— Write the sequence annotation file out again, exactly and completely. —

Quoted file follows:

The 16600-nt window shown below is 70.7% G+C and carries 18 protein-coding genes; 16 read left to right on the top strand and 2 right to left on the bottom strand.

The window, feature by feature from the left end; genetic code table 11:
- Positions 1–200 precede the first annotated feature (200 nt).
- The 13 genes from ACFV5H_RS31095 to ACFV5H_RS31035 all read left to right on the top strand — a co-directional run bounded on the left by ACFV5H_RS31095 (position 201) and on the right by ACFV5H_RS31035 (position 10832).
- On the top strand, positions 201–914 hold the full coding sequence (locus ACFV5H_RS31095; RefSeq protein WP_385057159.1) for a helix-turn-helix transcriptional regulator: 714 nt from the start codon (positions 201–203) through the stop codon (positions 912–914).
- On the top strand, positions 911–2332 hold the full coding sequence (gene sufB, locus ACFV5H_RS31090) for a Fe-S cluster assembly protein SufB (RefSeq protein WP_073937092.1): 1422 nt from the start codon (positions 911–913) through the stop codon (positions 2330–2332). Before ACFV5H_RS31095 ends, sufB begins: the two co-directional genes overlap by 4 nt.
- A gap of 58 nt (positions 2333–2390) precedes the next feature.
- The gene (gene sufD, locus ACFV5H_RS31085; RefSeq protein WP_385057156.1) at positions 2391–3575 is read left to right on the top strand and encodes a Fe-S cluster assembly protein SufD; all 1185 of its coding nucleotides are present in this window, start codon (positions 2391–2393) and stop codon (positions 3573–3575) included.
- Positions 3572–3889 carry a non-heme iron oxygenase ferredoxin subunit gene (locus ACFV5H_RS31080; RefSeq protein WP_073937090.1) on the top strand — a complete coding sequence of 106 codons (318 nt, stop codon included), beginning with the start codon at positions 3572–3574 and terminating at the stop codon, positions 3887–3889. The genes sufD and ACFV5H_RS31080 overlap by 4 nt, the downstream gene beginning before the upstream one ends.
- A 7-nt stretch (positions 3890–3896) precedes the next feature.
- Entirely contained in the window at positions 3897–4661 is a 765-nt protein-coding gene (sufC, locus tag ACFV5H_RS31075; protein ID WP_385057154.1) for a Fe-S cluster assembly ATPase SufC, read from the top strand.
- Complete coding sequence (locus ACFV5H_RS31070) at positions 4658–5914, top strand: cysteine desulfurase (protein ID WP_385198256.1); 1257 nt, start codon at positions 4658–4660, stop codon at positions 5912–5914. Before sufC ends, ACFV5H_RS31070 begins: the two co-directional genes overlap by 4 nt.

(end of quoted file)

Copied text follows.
The 16600-nt window shown below is 70.7% G+C and carries 18 protein-coding genes; 16 read left to right on the top strand and 2 right to left on the bottom strand.

The window, feature by feature from the left end; genetic code table 11:
- Positions 1–200 precede the first annotated feature (200 nt).
- The 13 genes from ACFV5H_RS31095 to ACFV5H_RS31035 all read left to right on the top strand — a co-directional run bounded on the left by ACFV5H_RS31095 (position 201) and on the right by ACFV5H_RS31035 (position 10832).
- On the top strand, positions 201–914 hold the full coding sequence (locus ACFV5H_RS31095; RefSeq protein WP_385057159.1) for a helix-turn-helix transcriptional regulator: 714 nt from the start codon (positions 201–203) through the stop codon (positions 912–914).
- On the top strand, positions 911–2332 hold the full coding sequence (gene sufB, locus ACFV5H_RS31090) for a Fe-S cluster assembly protein SufB (RefSeq protein WP_073937092.1): 1422 nt from the start codon (positions 911–913) through the stop codon (positions 2330–2332). Before ACFV5H_RS31095 ends, sufB begins: the two co-directional genes overlap by 4 nt.
- A gap of 58 nt (positions 2333–2390) precedes the next feature.
- The gene (gene sufD, locus ACFV5H_RS31085; RefSeq protein WP_385057156.1) at positions 2391–3575 is read left to right on the top strand and encodes a Fe-S cluster assembly protein SufD; all 1185 of its coding nucleotides are present in this window, start codon (positions 2391–2393) and stop codon (positions 3573–3575) included.
- Positions 3572–3889 carry a non-heme iron oxygenase ferredoxin subunit gene (locus ACFV5H_RS31080; RefSeq protein WP_073937090.1) on the top strand — a complete coding sequence of 106 codons (318 nt, stop codon included), beginning with the start codon at positions 3572–3574 and terminating at the stop codon, positions 3887–3889. The genes sufD and ACFV5H_RS31080 overlap by 4 nt, the downstream gene beginning before the upstream one ends.
- A 7-nt stretch (positions 3890–3896) precedes the next feature.
- Entirely contained in the window at positions 3897–4661 is a 765-nt protein-coding gene (sufC, locus tag ACFV5H_RS31075; protein ID WP_385057154.1) for a Fe-S cluster assembly ATPase SufC, read from the top strand.
- Complete coding sequence (locus ACFV5H_RS31070) at positions 4658–5914, top strand: cysteine desulfurase (protein ID WP_385198256.1); 1257 nt, start codon at positions 4658–4660, stop codon at positions 5912–5914. Before sufC ends, ACFV5H_RS31070 begins: the two co-directional genes overlap by 4 nt.